When I lived in Santa Monica from 2012-2014 I trained every day with Tower 26 – the well-known open water swim program that is run by Gerry Rodrigues. He frequently encouraged all of his athletes to TEST WETSUITS before going out to buy one. His rationale? Just like a bike, or a pair of running shoes, or a helmet – everyone is made a little differently, and what is great for one person might not be great for someone else. I have a narrow foot and heel, so I love shoes that hug my foot, whereas someone else with a wide foot won’t want to use the same shoe as me. Wetsuits are no different. How you swim, your shoulder flexibility, the type and level of swimmer you are and how you are shaped will influence how a wetsuit fits.
At the end of 2016 I was approached by Zone3. I was really intrigued by the opportunity to work with them – they have a strong presence and are well-known and respected in the UK and Europe and were looking to make their foray into the U.S. I was excited about the chance to be part of the growth of an up-and-coming brand, but despite this opportunity, and no matter how much money I was offered, if it compromised my performance it wasn’t worth it. We set about doing a series of wetsuit tests and I was shocked by the results. I LOVED the wetsuit. The shoulder flexibility is truly unmatched and it was the closest I have ever felt to being in a wetsuit but feeling like I was swimming without it. But even better was that in testing, it tested faster than any other brand I tested. In one instance, the Zone3 tested 6 seconds (ok closer to 5-5.5 seconds, to be exact) faster on average per 100 yards. That is a HUGE difference. And in that slower wetsuit I felt AWFUL swimming. That wetsuit just didn’t work well with my body.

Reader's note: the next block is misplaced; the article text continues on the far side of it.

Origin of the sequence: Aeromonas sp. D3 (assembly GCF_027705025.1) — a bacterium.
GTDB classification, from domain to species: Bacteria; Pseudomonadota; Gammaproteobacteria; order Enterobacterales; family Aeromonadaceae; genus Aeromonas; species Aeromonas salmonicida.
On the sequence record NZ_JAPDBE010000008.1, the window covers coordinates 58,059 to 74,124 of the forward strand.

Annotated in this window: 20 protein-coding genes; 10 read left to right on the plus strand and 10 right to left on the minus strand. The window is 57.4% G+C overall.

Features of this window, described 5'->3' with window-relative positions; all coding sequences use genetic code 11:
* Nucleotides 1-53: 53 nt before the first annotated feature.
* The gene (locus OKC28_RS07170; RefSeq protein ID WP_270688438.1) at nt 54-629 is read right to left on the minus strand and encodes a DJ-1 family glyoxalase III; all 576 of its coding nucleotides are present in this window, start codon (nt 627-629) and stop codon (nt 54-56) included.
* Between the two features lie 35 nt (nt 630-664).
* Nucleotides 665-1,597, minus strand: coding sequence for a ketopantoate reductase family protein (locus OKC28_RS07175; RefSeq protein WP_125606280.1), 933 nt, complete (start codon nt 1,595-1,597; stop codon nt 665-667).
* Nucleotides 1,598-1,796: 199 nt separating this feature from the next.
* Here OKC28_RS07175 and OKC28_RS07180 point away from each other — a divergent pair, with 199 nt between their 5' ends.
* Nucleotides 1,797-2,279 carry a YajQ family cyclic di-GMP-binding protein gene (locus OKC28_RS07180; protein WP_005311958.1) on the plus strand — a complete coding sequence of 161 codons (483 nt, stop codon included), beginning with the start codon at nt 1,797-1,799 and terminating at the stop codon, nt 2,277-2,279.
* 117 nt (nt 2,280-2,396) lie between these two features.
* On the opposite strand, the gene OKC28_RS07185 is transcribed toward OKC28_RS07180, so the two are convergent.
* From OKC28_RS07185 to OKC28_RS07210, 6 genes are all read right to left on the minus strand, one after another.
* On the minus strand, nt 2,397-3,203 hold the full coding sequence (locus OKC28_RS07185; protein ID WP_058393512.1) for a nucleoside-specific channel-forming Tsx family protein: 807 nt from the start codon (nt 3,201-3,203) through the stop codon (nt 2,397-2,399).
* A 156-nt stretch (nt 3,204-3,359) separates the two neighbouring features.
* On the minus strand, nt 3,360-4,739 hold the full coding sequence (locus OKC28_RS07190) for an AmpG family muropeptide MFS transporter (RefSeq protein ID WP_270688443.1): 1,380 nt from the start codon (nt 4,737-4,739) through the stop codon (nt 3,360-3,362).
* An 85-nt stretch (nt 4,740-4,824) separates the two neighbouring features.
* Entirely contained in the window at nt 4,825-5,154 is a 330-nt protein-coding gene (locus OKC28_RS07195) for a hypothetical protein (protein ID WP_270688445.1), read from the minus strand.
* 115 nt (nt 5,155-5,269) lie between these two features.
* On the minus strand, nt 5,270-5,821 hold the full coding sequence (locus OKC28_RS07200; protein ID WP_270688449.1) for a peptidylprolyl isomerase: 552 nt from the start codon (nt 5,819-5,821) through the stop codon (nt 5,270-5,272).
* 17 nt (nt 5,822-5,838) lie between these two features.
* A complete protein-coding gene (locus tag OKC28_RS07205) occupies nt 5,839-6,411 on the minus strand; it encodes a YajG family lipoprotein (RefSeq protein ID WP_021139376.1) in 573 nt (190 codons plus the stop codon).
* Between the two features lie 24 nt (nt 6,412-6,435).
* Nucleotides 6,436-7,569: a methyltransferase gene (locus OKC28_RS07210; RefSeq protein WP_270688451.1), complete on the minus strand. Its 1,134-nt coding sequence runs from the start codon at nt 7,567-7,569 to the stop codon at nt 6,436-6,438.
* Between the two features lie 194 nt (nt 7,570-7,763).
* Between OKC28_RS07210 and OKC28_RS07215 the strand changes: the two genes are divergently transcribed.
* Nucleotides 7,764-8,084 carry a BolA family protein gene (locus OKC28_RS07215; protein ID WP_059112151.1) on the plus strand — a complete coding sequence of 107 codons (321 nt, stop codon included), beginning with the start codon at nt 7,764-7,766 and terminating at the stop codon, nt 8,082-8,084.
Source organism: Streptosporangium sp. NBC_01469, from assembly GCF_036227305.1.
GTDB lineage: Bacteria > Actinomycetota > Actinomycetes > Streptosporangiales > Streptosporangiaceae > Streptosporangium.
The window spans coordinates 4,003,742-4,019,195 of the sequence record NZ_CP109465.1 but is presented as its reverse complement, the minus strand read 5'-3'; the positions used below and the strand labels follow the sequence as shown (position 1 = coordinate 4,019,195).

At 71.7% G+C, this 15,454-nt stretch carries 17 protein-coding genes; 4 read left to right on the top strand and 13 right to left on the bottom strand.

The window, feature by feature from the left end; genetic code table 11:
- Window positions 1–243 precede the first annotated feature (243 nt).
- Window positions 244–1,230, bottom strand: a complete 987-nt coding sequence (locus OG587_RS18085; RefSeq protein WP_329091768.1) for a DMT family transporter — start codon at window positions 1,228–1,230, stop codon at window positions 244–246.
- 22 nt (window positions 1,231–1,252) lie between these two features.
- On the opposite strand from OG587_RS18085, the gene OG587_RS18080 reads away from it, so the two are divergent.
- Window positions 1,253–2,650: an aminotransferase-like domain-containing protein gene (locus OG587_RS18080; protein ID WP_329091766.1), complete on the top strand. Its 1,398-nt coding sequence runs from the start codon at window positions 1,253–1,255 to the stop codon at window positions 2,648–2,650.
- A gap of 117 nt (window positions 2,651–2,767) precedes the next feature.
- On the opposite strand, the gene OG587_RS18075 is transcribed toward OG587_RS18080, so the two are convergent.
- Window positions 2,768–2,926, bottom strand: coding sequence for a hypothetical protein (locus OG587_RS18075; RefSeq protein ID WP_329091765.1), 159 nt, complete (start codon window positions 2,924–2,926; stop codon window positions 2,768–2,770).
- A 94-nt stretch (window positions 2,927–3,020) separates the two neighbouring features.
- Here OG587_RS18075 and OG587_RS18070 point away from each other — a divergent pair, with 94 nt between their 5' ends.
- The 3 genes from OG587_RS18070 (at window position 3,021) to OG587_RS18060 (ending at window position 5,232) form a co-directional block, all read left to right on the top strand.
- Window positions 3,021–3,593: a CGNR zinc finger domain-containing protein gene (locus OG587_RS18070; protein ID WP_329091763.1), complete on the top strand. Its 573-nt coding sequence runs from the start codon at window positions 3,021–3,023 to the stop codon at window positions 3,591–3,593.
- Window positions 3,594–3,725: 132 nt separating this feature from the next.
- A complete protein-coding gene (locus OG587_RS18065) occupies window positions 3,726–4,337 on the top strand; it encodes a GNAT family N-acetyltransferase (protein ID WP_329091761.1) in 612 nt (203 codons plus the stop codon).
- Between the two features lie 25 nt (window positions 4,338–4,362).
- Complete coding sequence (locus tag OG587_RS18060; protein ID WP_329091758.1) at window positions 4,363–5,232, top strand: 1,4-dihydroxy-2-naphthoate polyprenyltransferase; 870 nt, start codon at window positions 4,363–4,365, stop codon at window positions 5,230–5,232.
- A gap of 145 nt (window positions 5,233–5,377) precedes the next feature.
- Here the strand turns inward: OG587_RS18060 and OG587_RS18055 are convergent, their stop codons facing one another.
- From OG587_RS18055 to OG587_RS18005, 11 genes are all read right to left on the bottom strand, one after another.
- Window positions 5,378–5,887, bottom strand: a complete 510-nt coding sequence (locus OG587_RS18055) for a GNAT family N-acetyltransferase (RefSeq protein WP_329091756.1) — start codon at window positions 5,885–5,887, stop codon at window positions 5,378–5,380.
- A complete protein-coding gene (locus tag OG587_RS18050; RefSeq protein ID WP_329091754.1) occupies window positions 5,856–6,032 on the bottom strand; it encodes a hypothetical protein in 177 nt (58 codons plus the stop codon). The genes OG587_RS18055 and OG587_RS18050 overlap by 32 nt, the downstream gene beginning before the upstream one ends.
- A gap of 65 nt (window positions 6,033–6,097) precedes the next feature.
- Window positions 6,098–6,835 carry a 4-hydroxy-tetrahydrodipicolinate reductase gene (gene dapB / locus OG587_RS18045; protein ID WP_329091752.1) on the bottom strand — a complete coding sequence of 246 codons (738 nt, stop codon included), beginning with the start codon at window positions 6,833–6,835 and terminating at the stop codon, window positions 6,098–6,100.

So – what does this mean for all of you – I would encourage people to test a wetsuit out before spending $500, $600 or $1000 on one. There are a few options – you can participate in some of the demo days offered at races or one-off events. The other option is to go and rent a few different brands of wetsuits and do what I did – test them in the pool. You’ll need someone to help you but here is the gist of the protocol:
- Warm up thoroughly so you are ready to go. I find it best to do the testing at the end of a swim practice so your engine is nice and warm
- Turn off all pace clocks, or - if that is not an option - turn away from any pace clock to refrain from knowing your times.
- With someone standing on deck, have them send you off – complete 5x100 at 80-85% effort. They should record the time of each 100 as well as stroke rate. They should give you 10-15 seconds rest and send you off on each one. Once you are done with one wetsuit, change suits and repeat. The results should NOT be shared with you at all until the end of testing. Test a minimum of 3 suits, but up to 5 or 6.
- Check out the results and also compare that with how you felt in the suit. My bet is that you will find a strong correlation between how each suit feels and how fast you swim. That sure was the case for me and almost everyone I know that has done this testing.
This is WELL worth the time. And if you are a competitive triathlete, it could mean a significant savings or cost in your swim performance for wetsuit legal races. It also allowed me to be able to go out and really stand behind the brand I am representing because I believe wholeheartedly in how the wetsuit will perform for me.
Any questions – feel free to shoot me a note and good luck!